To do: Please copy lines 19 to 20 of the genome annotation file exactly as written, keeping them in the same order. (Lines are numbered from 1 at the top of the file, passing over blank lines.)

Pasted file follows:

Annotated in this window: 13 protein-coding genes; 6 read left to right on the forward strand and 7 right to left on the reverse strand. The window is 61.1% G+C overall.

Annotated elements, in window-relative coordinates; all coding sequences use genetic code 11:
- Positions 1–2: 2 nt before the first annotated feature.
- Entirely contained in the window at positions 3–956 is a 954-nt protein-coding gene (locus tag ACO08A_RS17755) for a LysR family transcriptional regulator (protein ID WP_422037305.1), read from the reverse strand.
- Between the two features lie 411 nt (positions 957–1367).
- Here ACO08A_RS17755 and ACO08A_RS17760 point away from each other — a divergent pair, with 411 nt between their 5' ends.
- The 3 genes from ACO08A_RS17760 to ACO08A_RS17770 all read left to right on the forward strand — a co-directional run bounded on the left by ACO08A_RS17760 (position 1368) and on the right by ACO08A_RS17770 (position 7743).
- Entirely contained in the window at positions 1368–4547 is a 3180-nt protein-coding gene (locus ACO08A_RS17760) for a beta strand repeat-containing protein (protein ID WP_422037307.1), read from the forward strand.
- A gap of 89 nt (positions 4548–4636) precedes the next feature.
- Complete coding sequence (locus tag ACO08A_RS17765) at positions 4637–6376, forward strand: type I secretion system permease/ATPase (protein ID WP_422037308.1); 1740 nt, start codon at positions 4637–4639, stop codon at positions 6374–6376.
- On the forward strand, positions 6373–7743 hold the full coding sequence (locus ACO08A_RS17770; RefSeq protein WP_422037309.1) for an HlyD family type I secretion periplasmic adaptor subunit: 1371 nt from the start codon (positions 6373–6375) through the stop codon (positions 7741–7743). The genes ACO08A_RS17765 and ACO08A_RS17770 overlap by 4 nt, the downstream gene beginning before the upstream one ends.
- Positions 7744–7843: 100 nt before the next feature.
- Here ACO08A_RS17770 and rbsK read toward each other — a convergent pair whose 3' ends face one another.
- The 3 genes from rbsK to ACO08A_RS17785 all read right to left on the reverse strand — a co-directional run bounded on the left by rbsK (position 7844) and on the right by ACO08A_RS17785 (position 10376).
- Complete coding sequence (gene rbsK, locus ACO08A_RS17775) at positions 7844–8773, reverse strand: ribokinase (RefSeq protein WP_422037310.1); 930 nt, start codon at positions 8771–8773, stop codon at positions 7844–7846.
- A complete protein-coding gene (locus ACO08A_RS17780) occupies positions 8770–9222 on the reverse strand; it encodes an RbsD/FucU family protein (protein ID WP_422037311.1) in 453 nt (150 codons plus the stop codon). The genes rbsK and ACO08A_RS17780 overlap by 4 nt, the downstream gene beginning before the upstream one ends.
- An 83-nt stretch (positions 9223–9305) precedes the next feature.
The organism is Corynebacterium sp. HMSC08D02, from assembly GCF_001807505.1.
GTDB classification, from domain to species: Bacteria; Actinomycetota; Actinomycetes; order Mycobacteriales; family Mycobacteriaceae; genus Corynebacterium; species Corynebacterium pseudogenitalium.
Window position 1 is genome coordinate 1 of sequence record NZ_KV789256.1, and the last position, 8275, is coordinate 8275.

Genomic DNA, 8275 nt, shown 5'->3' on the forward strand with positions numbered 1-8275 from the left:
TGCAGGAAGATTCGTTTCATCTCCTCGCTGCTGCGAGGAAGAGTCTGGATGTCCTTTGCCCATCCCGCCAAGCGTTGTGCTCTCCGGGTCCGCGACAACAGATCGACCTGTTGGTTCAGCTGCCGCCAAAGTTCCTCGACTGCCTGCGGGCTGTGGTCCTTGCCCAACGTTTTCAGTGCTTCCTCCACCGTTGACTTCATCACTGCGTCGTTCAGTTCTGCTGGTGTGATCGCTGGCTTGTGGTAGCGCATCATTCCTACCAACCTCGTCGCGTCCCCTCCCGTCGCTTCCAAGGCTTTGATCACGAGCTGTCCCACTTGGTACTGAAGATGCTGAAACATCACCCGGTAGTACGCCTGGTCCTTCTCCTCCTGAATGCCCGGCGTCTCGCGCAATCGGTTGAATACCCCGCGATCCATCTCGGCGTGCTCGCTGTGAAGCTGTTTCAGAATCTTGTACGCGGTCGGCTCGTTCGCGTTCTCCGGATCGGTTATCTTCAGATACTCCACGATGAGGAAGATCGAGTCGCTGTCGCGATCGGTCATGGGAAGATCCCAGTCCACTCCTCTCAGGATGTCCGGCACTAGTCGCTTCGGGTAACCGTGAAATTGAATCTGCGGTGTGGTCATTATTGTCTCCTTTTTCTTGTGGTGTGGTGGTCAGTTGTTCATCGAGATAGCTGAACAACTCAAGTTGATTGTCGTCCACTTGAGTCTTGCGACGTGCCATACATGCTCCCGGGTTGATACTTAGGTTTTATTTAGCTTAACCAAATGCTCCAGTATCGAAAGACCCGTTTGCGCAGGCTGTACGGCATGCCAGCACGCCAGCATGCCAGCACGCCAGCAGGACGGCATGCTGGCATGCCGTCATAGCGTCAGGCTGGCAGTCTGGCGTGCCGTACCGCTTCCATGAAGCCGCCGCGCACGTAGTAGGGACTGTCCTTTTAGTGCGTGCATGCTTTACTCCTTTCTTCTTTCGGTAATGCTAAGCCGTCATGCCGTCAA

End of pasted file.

GTDB classification, from domain to species: Bacteria; Actinomycetota; Actinomycetes; order Mycobacteriales; family Mycobacteriaceae; genus Corynebacterium; species Corynebacterium pseudogenitalium.
Window position 1 is genome coordinate 1 of sequence record NZ_KV789256.1, and the last position, 8275, is coordinate 8275.